But eventually I came to feel like they had become my safe place, which I was now ready and needed to move on from. It was sort of like they’d helped me build training wheels for life, and there comes a point when training wheels are holding you back. I was staying in my house and talking to people far away, when there was a community close to me I wanted to be involved in – and I wasn’t going to push myself into that community until I was uncomfortable enough to need to. I was itching to live more transparently, both in my community and online.


So last year, I left all the Facebook groups I relied upon. I did it on a wing and a prayer and with a hope that I might find the void it left filled with some people I could see and touch. People my children could know, too. I did it feeling very vulnerable, leaving behind people I’d interacted with daily for years.

It’s fourteen months later now. I still feel a bit scared. I still feel very vulnerable. But the last year has been amazing. I have experienced life on a different level than I knew possible before. Opportunities have come to build relationships. People have shown us amazing love. I have felt hurt at times and am learning to navigate that – I know that if I want to open myself up to people it’s important to learn those skills.

The highs and lows have been pretty intense. I didn’t realise how vulnerable I would feel once my son started school locally. I see parents and children every day that we will probably know for the next seven years, and I didn’t realise how exposed and terrified I would feel with that. How personally I would take his failings, yet again. How I would relive everything I went through at school, over and over again.

But it’s ok. It’s going to be ok.

It’s amazing to have the opportunity to work this stuff out. I’m a firm believer that every cloud in my life can have a silver lining. Only when the pain comes out, can it be healed.

And it’s given me a passion. Having hidden myself away for so long, I don’t want to do that any more. At all. When I left my Facebook groups, I thought, I want to be able to share as openly on my Facebook timeline as I do in these closed spaces. And so I’ve worked at that. I find that with putting myself out there, there is a desensitization process. I start by feeling very vulnerable. But gradually, it gets better.

I used to feel extremely anxious about expressing myself on my Facebook page because it is so public. I would be really perfectionist and try to not share “too much”, and only things I knew would get a positive response. It started to feel less and less authentic as I uncovered more and more of who I really am. I admired people who could put it all out there. I know it’s not considered sensible by many. But to heck, when other people do that I feel safe – I feel like it’s ok to have imperfections.

On Facebook we’ve started to share other people’s words more and more. Other people’s self expression. In my early Facebook memories are just MY words, MY pictures, other people talking TO ME. But in recent years my memories have become more and more full of other people’s words – in memes, in articles, in videos. Where are our voices? Where is our truth? I like a good Facebook article or video and goodness knows I read and watch enough. But in all of those I wonder, where is the space for us?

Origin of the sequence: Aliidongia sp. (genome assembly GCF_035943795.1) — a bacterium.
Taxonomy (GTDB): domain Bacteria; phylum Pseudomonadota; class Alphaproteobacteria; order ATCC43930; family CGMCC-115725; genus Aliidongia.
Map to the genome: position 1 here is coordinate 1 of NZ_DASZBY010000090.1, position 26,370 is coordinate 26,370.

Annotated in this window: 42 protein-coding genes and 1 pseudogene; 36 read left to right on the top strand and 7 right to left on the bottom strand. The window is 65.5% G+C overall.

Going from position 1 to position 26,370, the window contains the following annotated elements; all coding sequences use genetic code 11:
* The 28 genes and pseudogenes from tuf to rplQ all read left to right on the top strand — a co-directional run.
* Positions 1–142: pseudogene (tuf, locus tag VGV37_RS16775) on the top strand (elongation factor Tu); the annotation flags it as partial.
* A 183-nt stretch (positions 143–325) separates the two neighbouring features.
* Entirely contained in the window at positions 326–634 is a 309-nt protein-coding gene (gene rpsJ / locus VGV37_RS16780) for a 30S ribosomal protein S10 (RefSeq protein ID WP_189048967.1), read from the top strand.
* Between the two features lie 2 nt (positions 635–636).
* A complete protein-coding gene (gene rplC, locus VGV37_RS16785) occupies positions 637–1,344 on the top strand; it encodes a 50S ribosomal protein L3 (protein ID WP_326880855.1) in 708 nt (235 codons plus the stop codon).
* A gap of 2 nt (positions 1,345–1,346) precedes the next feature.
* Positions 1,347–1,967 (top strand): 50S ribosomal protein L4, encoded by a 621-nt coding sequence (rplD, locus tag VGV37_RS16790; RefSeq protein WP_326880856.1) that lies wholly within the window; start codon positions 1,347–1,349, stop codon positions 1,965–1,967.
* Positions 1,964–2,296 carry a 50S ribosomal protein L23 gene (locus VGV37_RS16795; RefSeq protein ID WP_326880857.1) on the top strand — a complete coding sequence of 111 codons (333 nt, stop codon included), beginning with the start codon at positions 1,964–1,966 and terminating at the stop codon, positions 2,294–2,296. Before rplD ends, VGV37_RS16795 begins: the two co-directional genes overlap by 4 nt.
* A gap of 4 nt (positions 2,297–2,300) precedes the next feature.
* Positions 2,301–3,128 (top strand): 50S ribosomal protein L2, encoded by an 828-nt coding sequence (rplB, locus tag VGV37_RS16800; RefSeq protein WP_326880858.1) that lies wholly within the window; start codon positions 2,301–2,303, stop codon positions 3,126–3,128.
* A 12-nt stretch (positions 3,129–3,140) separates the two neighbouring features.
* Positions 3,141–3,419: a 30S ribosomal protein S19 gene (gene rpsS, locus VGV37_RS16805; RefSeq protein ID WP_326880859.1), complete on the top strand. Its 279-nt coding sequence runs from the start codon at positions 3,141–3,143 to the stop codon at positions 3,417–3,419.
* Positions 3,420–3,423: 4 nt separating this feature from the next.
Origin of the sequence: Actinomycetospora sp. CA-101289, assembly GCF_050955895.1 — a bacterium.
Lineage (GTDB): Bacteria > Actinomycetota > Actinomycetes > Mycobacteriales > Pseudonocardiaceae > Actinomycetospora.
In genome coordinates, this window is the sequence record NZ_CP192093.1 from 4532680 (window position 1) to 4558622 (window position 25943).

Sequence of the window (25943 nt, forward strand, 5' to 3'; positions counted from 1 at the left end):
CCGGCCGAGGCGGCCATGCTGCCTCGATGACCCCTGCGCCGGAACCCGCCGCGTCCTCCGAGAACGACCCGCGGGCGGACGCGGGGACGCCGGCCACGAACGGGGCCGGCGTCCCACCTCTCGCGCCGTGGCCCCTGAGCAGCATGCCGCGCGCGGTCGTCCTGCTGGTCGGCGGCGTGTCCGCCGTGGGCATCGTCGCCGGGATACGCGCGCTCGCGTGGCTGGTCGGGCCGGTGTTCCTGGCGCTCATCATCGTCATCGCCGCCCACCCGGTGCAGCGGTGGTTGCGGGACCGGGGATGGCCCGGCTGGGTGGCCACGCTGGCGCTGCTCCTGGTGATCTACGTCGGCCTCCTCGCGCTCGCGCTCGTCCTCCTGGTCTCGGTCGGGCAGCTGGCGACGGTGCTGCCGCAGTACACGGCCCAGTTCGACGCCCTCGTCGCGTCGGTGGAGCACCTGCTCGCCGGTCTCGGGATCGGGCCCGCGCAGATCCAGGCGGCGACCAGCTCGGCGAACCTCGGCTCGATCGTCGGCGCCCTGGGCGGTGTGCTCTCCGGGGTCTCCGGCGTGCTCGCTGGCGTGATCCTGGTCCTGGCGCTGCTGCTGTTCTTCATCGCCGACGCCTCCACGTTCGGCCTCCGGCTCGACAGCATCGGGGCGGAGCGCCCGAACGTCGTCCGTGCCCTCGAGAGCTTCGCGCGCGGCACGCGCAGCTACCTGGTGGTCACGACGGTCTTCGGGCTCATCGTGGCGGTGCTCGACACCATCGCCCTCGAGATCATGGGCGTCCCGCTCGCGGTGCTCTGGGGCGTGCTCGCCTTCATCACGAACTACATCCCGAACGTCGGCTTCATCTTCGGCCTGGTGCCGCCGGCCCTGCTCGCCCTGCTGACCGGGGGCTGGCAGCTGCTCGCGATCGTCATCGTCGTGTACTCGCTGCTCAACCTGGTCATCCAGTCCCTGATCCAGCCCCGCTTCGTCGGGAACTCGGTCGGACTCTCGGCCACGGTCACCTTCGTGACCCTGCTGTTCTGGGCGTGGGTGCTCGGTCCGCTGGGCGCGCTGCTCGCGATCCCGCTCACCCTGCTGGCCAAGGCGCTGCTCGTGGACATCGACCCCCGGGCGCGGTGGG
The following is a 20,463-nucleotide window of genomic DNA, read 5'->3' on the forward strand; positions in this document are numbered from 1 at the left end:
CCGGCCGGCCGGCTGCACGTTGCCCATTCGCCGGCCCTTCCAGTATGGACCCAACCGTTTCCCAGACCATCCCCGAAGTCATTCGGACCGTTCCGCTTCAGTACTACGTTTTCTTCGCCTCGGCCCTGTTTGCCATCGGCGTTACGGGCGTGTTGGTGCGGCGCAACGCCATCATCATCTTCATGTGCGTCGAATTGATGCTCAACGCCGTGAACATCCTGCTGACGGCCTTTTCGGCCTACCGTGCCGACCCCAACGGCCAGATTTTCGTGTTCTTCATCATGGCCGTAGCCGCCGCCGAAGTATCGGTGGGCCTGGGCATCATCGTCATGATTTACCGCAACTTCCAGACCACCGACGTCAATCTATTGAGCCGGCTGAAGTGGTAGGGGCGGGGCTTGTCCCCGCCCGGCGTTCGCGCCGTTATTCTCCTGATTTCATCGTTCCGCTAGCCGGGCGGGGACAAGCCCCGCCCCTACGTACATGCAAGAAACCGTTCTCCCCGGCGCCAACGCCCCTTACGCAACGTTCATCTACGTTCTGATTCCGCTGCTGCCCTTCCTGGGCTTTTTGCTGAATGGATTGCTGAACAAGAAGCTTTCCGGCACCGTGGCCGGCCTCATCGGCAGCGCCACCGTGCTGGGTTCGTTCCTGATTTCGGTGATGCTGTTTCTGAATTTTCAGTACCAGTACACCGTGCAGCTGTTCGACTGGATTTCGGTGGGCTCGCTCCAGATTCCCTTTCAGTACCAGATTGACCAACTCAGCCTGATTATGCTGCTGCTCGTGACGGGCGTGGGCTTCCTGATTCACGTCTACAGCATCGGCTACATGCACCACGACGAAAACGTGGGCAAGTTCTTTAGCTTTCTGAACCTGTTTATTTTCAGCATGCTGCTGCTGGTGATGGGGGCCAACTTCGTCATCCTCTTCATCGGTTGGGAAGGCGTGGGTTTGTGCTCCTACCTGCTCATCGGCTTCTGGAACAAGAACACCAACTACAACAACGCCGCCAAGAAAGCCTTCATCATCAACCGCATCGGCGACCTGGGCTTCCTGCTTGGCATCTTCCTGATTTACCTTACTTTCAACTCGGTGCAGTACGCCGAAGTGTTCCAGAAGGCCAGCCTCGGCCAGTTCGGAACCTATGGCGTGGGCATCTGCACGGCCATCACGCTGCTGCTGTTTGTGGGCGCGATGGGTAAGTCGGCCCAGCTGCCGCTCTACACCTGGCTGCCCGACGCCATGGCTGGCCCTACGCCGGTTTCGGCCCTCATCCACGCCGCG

So I started blogging and generally trying to share more on Facebook. Not telling other people how to live (as little as I can… the struggle is real!!). Not with the intent of making many followers. That must be so stressful. Just sharing my life. Open for criticism. With the aim of maybe encouraging a safer, less perfect feeling space on Facebook. It’s totally uncool to write a blog about your own life right? That’s why I have to do. I am very uncool, I do care about things intensely, I tend to be very transparent, and if I keep that hidden out of shame and a fear of rejection, then I will project out to others that it’s not ok for them to have those traits either.

I have a friend who writes poems on Facebook, it is a light in my life every time I read one. I have another friend who shares videos of herself talking about her faith. There are so many more, sharing themselves in different ways that are beautiful, on Facebook and not. I love these people, and I love the insight their words give me into their souls. It makes me feel like it’s ok to bare mine, too.

I do this quite a bit for myself, because it heals me massively to share myself positively. To know that any acceptance I feel is for the person I truly am. But it’s also to create a space where people don’t have to feel like I did, I hope. To be a person that people know they can be truly themselves with. I’ve had that from people – authenticity and openness – and it has helped me heal so much. So I try to create spaces that offer that back.


I want to do more. I want to go into schools and talk about autism. I want to talk about bullying. I want to create spaces for people who are mentally ill, or who have experienced childhood trauma. I want to create spaces for new mums, where they can come and just be. At the moment, I want to do everything. I know that’s not possible, but, it feels very exciting to have so many dreams when I’ve always doubted myself so much. To feel I have a purpose.

I figure, who better to do these things than an autistic person? I am everything society thinks is weird, and if I can be ok with myself and project that, then hopefully other people can feel ok about their weirdnesses, too. I don’t know how much of this I can do, but I feel like, if I keep offering myself up to God, the ways forward are going to keep coming.

And after my year (ish) of living transparently (ish), and despite how uncomfortable it can be, and the rude and unwanted interruption of some very persistent OCD, I currently feel happier and less lonely than I ever have. So, I guess it was worth it…

Peace out.